At the end of last season, after their fierce cross-town rivals Sampdoria were relegated, some 30,000 Genoa fans paraded a coffin around the streets of the city to mourn – or rather relish – the ‘death’ of their Derby della Lanterna opponents. It’s therefore quite coincidental that a season on, it’s il Grifone who are looking over the precipice at the relegation underworld.
Since Sampdoria went from Champions League football to Serie B in quite incredible fashion, a new phrase has been coined amongst Italian football fans. Throughout this season there’ve been a number of big clubs who have looked at risk of ‘doing a Samp’.
Palermo, after the summer departures of their stars Salvatore Sirigu, Mattia Cassani and, of course, Javier Pastore, looked like they would be in some serious bother, not least when crazy president Maurizio Zamparini sacked promising young coach Devis Mangia and replaced him with old timer – and a rather unsuccessful one at that – Bortolo Mutti. However, much to the surprise of Serie A fans, Mutti has been able to turn the fortunes of the Rosanero around, squeezing every last drop of performance from a distinctly average side, culminating in a 5-1 drubbing of Lazio last weekend.
Fiorentina are another big club who’ve struggled this season. Following the sacking of Sinisa Mihajlovic, the Viola fortunes were supposed to have turned around. But, the well-respected Delio Rossi has found it as difficult a club to coach as his counterpart, currently languishing in lower mid table – albeit with a few games in hand on clubs above them.
Genoa are currently sat in 10th place, exactly mid table. Hardly a crisis, I hear you say. However, coach Pasquale Marino is going through a rather tough spell at the moment, with the club having failed to win in four matches and winning just three times since the turn of the year.
Looking at their squad you will see some very capable players. French veteran Sebastien Frey (despite putting on a few pounds) has shown himself to be one of the very best goalkeepers in Serie A over the years. Miguel Veloso is an enormously capable midfielder, with the Portuguese international attracting interest from Manchester City, Arsenal and Tottenham down the years.
Up front, things look even better. Argentina’s attacking midfielder Rodrigo Palacio is capable of moments of magic, and newly-acquired striker Alberto Gilardino boasts a Serie A Player of the Year award to his name thanks to an enormously successful spell at Parma, where he bagged 50 goals in 96 games. Gila struggled in his final season at Fiorentina, although the fresh start at Genoa may be enough to get the World Cup winner firing on all cylinders again.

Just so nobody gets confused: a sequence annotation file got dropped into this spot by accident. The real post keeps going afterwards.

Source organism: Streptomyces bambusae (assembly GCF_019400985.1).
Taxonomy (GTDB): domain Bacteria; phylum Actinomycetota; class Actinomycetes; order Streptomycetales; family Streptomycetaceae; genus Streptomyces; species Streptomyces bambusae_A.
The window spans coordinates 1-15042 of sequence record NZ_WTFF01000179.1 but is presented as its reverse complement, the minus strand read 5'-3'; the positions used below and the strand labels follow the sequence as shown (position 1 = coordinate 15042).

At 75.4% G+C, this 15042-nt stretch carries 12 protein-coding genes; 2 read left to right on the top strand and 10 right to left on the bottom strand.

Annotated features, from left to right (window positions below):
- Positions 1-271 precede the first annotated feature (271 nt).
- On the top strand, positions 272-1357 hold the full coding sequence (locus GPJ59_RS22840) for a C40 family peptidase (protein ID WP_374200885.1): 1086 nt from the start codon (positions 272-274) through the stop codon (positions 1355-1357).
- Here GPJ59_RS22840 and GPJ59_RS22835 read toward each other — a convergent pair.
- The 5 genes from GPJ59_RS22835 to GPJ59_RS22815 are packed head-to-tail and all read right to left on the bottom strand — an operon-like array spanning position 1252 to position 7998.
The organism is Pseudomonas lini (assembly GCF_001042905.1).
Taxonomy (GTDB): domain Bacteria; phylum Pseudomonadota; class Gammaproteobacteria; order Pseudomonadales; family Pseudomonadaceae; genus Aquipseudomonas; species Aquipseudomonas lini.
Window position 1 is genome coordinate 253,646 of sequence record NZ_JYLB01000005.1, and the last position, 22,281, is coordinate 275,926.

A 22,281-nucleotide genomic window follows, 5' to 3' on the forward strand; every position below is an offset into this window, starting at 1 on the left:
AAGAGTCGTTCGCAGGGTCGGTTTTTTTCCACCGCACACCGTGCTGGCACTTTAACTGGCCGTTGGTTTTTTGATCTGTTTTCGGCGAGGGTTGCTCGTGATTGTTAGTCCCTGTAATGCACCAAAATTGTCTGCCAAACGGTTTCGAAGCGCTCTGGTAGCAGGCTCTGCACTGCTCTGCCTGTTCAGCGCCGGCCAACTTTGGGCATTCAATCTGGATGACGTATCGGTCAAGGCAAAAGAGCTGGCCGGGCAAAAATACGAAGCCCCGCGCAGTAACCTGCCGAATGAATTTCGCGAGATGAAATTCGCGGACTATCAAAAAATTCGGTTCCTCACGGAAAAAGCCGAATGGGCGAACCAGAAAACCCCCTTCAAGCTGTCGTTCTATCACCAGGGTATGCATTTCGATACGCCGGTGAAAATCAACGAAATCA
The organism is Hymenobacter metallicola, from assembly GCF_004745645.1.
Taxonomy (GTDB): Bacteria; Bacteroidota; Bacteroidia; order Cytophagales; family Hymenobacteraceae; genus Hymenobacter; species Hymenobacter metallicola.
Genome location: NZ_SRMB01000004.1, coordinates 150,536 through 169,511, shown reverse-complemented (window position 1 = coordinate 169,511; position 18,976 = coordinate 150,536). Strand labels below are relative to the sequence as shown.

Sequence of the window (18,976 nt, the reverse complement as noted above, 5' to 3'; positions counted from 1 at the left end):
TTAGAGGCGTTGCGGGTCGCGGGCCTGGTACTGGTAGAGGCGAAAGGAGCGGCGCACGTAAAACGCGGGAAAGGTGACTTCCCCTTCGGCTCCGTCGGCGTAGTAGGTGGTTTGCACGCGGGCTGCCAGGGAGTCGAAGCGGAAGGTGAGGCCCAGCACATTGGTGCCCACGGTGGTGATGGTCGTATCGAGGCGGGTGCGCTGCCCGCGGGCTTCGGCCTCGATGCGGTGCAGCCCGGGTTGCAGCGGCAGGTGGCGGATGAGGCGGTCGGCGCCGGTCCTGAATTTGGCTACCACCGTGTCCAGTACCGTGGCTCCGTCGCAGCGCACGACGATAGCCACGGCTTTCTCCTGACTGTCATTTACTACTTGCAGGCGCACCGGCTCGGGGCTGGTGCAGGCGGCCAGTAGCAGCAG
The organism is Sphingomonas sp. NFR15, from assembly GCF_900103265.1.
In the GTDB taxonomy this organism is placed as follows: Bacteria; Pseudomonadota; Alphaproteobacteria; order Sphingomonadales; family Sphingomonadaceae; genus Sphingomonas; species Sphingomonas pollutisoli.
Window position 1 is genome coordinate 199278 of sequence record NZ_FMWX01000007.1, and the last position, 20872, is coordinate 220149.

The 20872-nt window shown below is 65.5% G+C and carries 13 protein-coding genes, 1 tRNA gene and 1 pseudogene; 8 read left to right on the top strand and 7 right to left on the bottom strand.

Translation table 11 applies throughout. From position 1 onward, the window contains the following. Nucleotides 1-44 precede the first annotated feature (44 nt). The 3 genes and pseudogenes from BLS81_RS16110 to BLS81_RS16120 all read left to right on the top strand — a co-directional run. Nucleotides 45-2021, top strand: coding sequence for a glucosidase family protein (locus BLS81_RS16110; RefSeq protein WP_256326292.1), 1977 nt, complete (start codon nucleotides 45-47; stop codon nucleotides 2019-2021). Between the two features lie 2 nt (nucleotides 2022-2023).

However, looking at their last game; a 2-2 draw at home to fellow mid-tablers Parma, and things begin to look concerning. The side seemed to lack any real shape or cohesion, with miscontrolled balls and misplaced passes occurring left, right and centre.
In fact, in the first half, their only player worthy of any praise was the aforementioned Veloso, who was as energetic as ever in chasing opponents around the park, and winning the ball back.
Genoa have statistically the worst defence in Serie A, and on Saturday, it showed. By the end of the first half, the Rossoblu were two goals down, and Pasquale Marino was surely ready to pack his bags. However, thanks to a tactical switch (from 4-3-1-2 to 4-4-2), things began to turn. Through a brace from Rodrigo Palacio – the first being a penalty – they managed to pull it back in impressive fashion.
Despite their undoubted hard work in turning the game, as well as the absence of Gilardino through injury, they were certainly fortunate. Parma, who had been excellent in the first half (and have indeed been excellent since Roberto Donadoni took charge) went looking for more goals when they didn’t need to, something which, in hindsight, has cost them two points.
I highly doubt that Genoa will repeat the feat of their neighbours and will drop to the flaming inferno of Serie B, but Pasquale Marino may still need some divine intervention if he’s to keep his job. It was a disorganised first half from a side who looked in disarray, and – unlike in the last few seasons where they’ve been chasing European football, one of Italy’s grandest clubs (and Italy’s oldest club) may well have to settle for some lower mid-table mediocrity this time around.